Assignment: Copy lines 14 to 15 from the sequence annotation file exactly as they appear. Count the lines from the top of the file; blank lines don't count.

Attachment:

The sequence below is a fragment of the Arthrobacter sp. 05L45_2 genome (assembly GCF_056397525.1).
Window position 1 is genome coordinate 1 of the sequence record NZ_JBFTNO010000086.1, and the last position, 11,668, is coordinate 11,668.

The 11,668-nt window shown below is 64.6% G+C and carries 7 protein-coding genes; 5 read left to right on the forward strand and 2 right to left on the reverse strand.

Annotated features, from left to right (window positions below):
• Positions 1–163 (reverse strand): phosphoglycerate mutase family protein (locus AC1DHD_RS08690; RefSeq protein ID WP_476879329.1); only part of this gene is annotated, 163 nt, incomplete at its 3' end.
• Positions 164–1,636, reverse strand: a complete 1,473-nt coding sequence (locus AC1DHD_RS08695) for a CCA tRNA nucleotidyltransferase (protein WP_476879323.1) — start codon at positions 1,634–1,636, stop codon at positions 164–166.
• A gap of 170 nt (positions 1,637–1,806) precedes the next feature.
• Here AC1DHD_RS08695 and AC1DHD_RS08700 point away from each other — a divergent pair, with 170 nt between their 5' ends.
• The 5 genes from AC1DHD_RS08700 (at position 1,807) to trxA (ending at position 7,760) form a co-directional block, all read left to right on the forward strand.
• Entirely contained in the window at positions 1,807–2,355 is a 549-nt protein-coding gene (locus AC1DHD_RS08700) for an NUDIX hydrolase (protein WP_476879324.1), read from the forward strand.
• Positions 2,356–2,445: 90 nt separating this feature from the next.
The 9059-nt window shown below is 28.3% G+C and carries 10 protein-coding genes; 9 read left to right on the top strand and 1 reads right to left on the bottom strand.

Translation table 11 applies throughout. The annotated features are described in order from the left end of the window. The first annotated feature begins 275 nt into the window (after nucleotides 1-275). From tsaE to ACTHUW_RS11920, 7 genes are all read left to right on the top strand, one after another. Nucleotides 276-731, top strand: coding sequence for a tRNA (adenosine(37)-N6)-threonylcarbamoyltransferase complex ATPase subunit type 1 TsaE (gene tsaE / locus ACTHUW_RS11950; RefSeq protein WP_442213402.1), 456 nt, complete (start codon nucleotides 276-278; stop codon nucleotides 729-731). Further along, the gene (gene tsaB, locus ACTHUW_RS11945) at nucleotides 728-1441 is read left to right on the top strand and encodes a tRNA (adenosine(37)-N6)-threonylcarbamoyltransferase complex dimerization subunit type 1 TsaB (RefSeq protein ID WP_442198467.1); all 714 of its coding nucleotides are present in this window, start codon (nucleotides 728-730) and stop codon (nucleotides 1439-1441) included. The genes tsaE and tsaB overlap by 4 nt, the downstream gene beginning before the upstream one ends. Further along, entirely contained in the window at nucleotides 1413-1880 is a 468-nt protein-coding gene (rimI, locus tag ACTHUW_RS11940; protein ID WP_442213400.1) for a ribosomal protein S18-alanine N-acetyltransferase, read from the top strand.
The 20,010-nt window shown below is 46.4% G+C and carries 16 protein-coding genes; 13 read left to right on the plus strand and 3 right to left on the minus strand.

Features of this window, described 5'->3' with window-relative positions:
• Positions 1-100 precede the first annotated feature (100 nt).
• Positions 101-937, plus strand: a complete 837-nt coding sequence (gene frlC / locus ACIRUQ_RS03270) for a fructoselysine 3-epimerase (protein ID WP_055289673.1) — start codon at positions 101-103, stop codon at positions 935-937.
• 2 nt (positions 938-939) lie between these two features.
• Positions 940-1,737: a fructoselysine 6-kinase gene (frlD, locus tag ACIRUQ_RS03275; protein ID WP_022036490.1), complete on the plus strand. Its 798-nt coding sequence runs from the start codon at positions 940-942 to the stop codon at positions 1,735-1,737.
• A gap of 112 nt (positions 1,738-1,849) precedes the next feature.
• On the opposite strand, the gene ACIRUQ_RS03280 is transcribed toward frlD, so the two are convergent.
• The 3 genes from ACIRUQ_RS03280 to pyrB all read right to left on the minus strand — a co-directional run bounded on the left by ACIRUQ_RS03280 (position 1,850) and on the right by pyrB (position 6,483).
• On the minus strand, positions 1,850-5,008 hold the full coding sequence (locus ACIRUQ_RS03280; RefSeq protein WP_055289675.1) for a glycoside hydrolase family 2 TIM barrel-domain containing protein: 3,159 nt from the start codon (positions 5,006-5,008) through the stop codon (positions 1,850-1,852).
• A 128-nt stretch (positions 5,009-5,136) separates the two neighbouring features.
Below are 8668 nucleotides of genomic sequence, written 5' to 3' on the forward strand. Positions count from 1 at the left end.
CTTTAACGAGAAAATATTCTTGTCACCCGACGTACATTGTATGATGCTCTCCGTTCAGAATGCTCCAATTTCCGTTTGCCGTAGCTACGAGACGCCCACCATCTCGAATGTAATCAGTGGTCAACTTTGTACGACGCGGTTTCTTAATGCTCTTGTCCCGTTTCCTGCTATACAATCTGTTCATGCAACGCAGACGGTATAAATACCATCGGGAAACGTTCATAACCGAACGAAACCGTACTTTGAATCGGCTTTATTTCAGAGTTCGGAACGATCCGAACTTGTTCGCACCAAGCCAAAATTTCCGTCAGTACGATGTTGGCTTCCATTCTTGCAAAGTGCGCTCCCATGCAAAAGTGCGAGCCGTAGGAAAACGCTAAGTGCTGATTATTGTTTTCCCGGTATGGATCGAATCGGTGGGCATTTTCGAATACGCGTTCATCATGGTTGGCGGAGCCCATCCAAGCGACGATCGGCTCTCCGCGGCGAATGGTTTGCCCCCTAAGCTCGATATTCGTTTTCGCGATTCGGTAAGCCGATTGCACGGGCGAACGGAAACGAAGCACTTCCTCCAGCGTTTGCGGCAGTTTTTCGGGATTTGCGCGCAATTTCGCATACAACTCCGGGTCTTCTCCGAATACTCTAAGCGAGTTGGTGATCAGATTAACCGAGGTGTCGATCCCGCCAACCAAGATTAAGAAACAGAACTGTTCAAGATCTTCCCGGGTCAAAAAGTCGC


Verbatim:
The 20,010-nt window shown below is 46.4% G+C and carries 16 protein-coding genes; 13 read left to right on the plus strand and 3 right to left on the minus strand.

Features of this window, described 5'->3' with window-relative positions: